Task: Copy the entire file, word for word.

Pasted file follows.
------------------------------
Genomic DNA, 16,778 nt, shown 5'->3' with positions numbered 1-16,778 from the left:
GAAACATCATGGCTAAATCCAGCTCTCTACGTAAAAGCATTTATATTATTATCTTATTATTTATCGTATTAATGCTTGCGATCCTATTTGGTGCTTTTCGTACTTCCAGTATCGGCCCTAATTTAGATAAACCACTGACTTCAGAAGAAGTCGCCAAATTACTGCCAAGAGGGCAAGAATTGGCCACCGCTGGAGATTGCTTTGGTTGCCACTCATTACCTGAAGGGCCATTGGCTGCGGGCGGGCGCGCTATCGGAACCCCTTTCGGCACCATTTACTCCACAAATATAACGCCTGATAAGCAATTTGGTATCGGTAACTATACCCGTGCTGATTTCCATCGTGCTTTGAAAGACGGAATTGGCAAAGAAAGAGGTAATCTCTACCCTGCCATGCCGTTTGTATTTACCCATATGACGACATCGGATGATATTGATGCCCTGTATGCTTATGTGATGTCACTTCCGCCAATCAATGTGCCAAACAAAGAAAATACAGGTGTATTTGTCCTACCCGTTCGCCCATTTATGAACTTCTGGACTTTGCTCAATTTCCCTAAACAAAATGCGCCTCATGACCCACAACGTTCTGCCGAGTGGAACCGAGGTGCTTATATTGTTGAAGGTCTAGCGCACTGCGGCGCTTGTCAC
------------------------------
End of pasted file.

Genomic DNA, 16,778 nt, shown 5'->3' with positions numbered 1-16,778 from the left:
GAAACATCATGGCTAAATCCAGCTCTCTACGTAAAAGCATTTATATTATTATCTTATTATTTATCGTATTAATGCTTGCGATCCTATTTGGTGCTTTTCGTACTTCCAGTATCGGCCCTAATTTAGATAAACCACTGACTTCAGAAGAAGTCGCCAAATTACTGCCAAGAGGGCAAGAATTGGCCACCGCTGGAGATTGCTTTGGTTGCCACTCATTACCTGAAGGGCCATTGGCTGCGGGCGGGCGCGCTATCGGAACCCCTTTCGGCACCATTTACTCCACAAATATAACGCCTGATAAGCAATTTGGTATCGGTAACTATACCCGTGCTGATTTCCATCGTGCTTTGAAAGACGGAATTGGCAAAGAAAGAGGTAATCTCTACCCTGCCATGCCGTTTGTATTTACCCATATGACGACATCGGATGATATTGATGCCCTGTATGCTTATGTGATGTCACTTCCGCCAATCAATGTGCCAAACAAAGAAAATACAGGTGTATTTGTCCTACCCGTTCGCCCATTTATGAACTTCTGGACTTTGCTCAATTTCCCTAAACAAAATGCGCCTCATGACCCACAACGTTCTGCCGAGTGGAACCGAGGTGCTTATATTGTTGAAGGTCTAGCGCACTGCGGCGCTTGTCAC